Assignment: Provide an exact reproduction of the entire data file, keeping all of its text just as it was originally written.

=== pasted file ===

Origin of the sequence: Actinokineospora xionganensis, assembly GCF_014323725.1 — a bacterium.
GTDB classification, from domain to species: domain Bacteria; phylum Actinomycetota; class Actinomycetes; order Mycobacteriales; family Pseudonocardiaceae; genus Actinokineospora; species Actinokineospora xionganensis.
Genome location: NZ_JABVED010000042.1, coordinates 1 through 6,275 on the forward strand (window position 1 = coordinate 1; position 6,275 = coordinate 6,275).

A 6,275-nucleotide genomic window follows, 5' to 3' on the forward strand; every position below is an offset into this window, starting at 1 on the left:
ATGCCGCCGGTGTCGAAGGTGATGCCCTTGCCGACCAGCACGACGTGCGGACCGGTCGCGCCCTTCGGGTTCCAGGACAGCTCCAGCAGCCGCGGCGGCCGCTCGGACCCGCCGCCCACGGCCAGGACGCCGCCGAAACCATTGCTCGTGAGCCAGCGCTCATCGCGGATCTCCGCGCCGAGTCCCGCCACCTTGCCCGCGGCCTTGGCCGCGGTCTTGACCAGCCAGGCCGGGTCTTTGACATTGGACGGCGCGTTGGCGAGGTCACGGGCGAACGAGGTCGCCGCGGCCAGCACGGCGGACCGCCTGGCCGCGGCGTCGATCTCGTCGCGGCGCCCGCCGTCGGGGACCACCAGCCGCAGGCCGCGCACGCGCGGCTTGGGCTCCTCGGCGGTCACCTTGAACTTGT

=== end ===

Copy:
Origin of the sequence: Actinokineospora xionganensis, assembly GCF_014323725.1 — a bacterium.
GTDB classification, from domain to species: domain Bacteria; phylum Actinomycetota; class Actinomycetes; order Mycobacteriales; family Pseudonocardiaceae; genus Actinokineospora; species Actinokineospora xionganensis.
Genome location: NZ_JABVED010000042.1, coordinates 1 through 6,275 on the forward strand (window position 1 = coordinate 1; position 6,275 = coordinate 6,275).

A 6,275-nucleotide genomic window follows, 5' to 3' on the forward strand; every position below is an offset into this window, starting at 1 on the left:
ATGCCGCCGGTGTCGAAGGTGATGCCCTTGCCGACCAGCACGACGTGCGGACCGGTCGCGCCCTTCGGGTTCCAGGACAGCTCCAGCAGCCGCGGCGGCCGCTCGGACCCGCCGCCCACGGCCAGGACGCCGCCGAAACCATTGCTCGTGAGCCAGCGCTCATCGCGGATCTCCGCGCCGAGTCCCGCCACCTTGCCCGCGGCCTTGGCCGCGGTCTTGACCAGCCAGGCCGGGTCTTTGACATTGGACGGCGCGTTGGCGAGGTCACGGGCGAACGAGGTCGCCGCGGCCAGCACGGCGGACCGCCTGGCCGCGGCGTCGATCTCGTCGCGGCGCCCGCCGTCGGGGACCACCAGCCGCAGGCCGCGCACGCGCGGCTTGGGCTCCTCGGCGGTCACCTTGAACTTGT